Please use this identifier to cite or link to this item: https://doi.org/10.1186/2047-2994-2-29
Title: Antimicrobial stewardship auditing of patients reviewed by infectious diseases physicians in a tertiary university hospital
Authors: Yeo, C.L
Wu, J.E
Chung, G.W
Chan, D.S
Chen, H.H
Hsu, L.Y 
Keywords: adult
aged
antimicrobial stewardship program
article
hematology
hospital patient
hospital physician
hospital readmission
human
infectious disease physician
medical audit
mortality
multivariate analysis
oncology
outcome assessment
priority journal
tertiary health care
Issue Date: 2013
Citation: Yeo, C.L, Wu, J.E, Chung, G.W, Chan, D.S, Chen, H.H, Hsu, L.Y (2013). Antimicrobial stewardship auditing of patients reviewed by infectious diseases physicians in a tertiary university hospital. Antimicrobial Resistance and Infection Control 2 (1) : 29. ScholarBank@NUS Repository. https://doi.org/10.1186/2047-2994-2-29
Rights: Attribution 4.0 International
Abstract: Background: The optimal way for antimicrobial stewardship programs (ASPs) to interact with existing infectious disease physician (IDP) services within the same institution is unknown. In our institution, IDPs and our prospective audit and feedback ASP operate independently, with occasionally differing recommendations offered for the same inpatient. We performed a retrospective audit on inpatients that had been reviewed by both IDPs and ASP within a 7-day period, focusing on cases where different therapy-modifying recommendations had been offered. We analyzed the outcomes in inpatients where the ASP recommendations were accepted and compared these with the inpatients where the IDP recommendations were accepted instead. Outcomes assessed were 30-day mortality post-ASP review, unplanned re-admission within 30 days post-discharge from hospital, and clinical deterioration at 7 days post-ASP review.Findings: There were 143 (18.9%) patients where differing recommendations had been offered, with primary physicians accepting 69.9% of ASP recommendations. No significant differences in terms of demographics, clinical characteristics, 30-day mortality, and re-admission rates were observed, although clinical deterioration rates were lower in patients where the ASP recommendation was accepted (8.0% vs. 27.9%; p = 0.002). On multivariate analysis, hematology-oncology inpatients were associated with unplanned readmission. Increasing age and hematology-oncology inpatients were associated with clinical deterioration 7 days post-recommendation, whereas acceptance of ASP recommendations was protective. No characteristic was independently associated with 30-day mortality.Conclusion: In conclusion, independent reviews by both IDPs and ASPs can be compatible within large tertiary hospitals, providing primary physicians even in situations of conflicting recommendations viable alternative antimicrobial prescribing advice. © 2013 Yeo et al.; licensee BioMed Central Ltd.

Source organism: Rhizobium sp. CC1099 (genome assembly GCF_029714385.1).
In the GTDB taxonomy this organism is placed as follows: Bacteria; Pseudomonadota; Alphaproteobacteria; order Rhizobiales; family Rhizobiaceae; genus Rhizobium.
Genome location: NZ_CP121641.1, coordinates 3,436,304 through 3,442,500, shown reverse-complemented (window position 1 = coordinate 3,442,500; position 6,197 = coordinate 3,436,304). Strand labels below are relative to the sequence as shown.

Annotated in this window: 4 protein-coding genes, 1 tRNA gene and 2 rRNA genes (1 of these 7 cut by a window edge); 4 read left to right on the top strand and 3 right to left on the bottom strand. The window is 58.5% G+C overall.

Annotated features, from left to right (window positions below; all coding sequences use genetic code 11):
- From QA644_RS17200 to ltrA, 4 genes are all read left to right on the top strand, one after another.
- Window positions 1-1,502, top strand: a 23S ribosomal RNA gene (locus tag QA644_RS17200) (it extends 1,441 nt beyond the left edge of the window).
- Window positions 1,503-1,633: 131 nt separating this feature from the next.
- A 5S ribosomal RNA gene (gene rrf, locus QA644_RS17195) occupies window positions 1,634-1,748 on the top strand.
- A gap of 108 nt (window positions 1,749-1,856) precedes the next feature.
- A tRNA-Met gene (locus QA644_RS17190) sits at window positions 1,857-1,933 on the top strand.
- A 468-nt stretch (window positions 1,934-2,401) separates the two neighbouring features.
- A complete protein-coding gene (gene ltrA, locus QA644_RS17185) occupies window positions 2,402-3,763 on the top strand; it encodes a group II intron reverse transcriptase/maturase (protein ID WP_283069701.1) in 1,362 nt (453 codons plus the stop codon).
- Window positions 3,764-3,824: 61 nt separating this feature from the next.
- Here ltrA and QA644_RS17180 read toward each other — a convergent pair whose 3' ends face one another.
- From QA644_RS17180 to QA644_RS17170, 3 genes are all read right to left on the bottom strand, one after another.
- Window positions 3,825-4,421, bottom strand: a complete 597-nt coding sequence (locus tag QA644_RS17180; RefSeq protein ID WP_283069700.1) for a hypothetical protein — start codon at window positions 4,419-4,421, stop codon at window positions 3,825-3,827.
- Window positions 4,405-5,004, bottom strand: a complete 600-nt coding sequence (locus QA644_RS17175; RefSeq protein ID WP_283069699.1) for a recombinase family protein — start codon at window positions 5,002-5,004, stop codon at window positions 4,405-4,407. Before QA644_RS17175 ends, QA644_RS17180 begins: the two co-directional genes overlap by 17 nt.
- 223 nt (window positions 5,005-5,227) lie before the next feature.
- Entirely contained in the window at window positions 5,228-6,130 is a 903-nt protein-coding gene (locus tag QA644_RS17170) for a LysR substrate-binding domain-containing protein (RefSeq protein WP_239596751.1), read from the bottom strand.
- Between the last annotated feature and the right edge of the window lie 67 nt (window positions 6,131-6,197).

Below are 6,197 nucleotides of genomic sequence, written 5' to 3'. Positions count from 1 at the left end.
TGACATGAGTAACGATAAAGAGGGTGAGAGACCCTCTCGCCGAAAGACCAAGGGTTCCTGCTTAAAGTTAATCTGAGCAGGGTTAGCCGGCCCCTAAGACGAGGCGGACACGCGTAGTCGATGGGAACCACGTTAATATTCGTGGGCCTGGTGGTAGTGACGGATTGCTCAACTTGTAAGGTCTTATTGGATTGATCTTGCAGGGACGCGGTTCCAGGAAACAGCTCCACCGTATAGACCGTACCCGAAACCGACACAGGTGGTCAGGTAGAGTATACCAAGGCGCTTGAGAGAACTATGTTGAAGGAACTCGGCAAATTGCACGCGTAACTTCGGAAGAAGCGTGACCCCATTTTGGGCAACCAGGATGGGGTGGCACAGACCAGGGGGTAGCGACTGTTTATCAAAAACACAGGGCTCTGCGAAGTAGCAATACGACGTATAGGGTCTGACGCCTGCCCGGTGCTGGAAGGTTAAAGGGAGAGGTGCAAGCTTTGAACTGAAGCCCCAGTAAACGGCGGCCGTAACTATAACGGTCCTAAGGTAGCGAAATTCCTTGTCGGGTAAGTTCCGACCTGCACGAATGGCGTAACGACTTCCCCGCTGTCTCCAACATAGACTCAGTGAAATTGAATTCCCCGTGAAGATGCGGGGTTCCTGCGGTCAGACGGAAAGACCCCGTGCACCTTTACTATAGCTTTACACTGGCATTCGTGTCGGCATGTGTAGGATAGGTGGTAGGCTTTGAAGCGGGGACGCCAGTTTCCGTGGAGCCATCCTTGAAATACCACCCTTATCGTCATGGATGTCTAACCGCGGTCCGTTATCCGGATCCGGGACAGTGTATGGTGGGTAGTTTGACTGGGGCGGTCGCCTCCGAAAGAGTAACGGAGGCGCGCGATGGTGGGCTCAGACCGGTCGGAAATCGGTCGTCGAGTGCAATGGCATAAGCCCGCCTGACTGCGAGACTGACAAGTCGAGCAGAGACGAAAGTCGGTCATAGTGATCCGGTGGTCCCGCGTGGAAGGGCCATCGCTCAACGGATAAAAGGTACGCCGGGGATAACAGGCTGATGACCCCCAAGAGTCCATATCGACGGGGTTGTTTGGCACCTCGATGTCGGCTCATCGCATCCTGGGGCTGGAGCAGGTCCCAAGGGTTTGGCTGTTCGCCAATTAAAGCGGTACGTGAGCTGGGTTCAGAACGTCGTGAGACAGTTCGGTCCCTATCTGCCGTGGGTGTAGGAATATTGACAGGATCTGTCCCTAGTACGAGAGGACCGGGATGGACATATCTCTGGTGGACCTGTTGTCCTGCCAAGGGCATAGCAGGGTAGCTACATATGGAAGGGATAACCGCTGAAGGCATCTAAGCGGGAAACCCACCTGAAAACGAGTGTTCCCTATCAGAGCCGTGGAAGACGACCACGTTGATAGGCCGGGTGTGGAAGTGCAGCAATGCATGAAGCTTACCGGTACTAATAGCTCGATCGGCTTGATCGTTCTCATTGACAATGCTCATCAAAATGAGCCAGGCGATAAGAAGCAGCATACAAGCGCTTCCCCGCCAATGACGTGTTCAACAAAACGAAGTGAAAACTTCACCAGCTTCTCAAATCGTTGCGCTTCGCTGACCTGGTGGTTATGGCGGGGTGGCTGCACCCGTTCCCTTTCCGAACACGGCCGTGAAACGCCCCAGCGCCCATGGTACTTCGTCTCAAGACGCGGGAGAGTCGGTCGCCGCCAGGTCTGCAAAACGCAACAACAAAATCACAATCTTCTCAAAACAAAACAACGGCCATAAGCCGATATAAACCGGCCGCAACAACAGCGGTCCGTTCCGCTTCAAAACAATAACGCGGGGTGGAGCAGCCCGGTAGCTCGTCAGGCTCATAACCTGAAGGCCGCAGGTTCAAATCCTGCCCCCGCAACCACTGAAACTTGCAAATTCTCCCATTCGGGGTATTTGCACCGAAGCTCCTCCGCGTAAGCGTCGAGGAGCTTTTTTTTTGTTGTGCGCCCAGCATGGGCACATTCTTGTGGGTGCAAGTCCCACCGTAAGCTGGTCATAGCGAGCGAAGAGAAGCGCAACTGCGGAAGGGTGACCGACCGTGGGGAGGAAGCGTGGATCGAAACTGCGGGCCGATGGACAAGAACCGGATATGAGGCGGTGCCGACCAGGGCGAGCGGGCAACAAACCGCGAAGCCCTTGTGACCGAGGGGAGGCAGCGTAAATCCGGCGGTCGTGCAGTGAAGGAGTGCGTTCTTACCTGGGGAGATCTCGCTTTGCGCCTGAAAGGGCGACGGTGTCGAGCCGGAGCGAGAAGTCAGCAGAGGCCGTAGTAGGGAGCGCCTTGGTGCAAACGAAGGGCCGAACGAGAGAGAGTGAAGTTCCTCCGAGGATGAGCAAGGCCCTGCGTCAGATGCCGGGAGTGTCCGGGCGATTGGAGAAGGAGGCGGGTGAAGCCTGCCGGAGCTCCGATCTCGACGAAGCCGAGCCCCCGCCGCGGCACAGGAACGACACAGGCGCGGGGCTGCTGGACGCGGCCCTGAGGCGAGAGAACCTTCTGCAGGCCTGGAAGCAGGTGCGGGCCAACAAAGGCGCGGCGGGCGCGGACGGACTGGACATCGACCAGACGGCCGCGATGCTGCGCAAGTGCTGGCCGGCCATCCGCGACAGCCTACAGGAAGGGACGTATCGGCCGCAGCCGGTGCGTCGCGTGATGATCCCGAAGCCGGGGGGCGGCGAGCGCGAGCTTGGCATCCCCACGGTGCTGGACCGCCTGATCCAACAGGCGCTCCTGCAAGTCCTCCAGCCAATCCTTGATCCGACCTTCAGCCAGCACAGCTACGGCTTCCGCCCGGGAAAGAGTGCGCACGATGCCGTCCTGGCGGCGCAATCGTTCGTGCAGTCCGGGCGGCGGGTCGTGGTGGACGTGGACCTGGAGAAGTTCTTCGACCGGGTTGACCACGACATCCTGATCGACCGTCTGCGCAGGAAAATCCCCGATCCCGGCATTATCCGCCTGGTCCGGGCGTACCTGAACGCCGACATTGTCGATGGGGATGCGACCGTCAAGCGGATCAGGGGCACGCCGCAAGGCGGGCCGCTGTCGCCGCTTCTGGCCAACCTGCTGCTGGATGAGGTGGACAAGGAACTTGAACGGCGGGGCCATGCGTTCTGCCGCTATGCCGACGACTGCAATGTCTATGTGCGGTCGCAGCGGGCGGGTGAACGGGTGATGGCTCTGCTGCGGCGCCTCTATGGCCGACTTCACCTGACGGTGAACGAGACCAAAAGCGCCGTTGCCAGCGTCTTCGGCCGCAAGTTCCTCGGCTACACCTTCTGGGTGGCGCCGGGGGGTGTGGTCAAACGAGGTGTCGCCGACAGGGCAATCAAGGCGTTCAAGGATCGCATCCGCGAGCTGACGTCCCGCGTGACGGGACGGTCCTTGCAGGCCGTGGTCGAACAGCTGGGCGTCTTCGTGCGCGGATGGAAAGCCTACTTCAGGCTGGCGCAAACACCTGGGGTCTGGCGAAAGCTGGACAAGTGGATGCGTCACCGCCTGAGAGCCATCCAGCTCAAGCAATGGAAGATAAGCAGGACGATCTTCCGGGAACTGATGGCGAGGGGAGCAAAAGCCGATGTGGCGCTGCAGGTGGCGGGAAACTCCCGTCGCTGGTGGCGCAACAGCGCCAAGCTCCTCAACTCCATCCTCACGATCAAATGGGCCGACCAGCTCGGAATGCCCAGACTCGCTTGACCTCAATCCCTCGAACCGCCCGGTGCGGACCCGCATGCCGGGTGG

Source Title: Antimicrobial Resistance and Infection Control
URI: https://scholarbank.nus.edu.sg/handle/10635/182047
ISSN: 20472994
DOI: 10.1186/2047-2994-2-29
Rights: Attribution 4.0 International
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